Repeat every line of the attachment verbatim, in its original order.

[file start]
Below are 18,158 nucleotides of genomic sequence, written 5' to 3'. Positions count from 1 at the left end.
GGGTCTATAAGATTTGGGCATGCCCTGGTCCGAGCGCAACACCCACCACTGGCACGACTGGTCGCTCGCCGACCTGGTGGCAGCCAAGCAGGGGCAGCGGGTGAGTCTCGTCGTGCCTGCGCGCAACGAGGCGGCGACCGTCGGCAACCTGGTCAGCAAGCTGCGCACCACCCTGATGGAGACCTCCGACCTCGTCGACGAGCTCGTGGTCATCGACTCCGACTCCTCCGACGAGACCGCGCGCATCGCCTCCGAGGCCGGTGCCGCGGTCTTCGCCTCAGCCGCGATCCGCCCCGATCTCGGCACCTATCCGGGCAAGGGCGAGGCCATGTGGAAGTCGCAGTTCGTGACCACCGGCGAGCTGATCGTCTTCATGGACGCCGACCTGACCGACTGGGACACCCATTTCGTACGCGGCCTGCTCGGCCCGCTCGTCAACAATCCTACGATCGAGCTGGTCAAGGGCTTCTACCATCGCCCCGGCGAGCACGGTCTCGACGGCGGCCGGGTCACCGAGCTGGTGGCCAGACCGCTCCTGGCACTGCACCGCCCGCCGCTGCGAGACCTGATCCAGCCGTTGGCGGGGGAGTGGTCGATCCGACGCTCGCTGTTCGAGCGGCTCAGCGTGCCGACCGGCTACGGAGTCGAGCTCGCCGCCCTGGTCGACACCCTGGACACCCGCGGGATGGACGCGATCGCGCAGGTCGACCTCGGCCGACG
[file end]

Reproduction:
Below are 18,158 nucleotides of genomic sequence, written 5' to 3'. Positions count from 1 at the left end.
GGGTCTATAAGATTTGGGCATGCCCTGGTCCGAGCGCAACACCCACCACTGGCACGACTGGTCGCTCGCCGACCTGGTGGCAGCCAAGCAGGGGCAGCGGGTGAGTCTCGTCGTGCCTGCGCGCAACGAGGCGGCGACCGTCGGCAACCTGGTCAGCAAGCTGCGCACCACCCTGATGGAGACCTCCGACCTCGTCGACGAGCTCGTGGTCATCGACTCCGACTCCTCCGACGAGACCGCGCGCATCGCCTCCGAGGCCGGTGCCGCGGTCTTCGCCTCAGCCGCGATCCGCCCCGATCTCGGCACCTATCCGGGCAAGGGCGAGGCCATGTGGAAGTCGCAGTTCGTGACCACCGGCGAGCTGATCGTCTTCATGGACGCCGACCTGACCGACTGGGACACCCATTTCGTACGCGGCCTGCTCGGCCCGCTCGTCAACAATCCTACGATCGAGCTGGTCAAGGGCTTCTACCATCGCCCCGGCGAGCACGGTCTCGACGGCGGCCGGGTCACCGAGCTGGTGGCCAGACCGCTCCTGGCACTGCACCGCCCGCCGCTGCGAGACCTGATCCAGCCGTTGGCGGGGGAGTGGTCGATCCGACGCTCGCTGTTCGAGCGGCTCAGCGTGCCGACCGGCTACGGAGTCGAGCTCGCCGCCCTGGTCGACACCCTGGACACCCGCGGGATGGACGCGATCGCGCAGGTCGACCTCGGCCGACG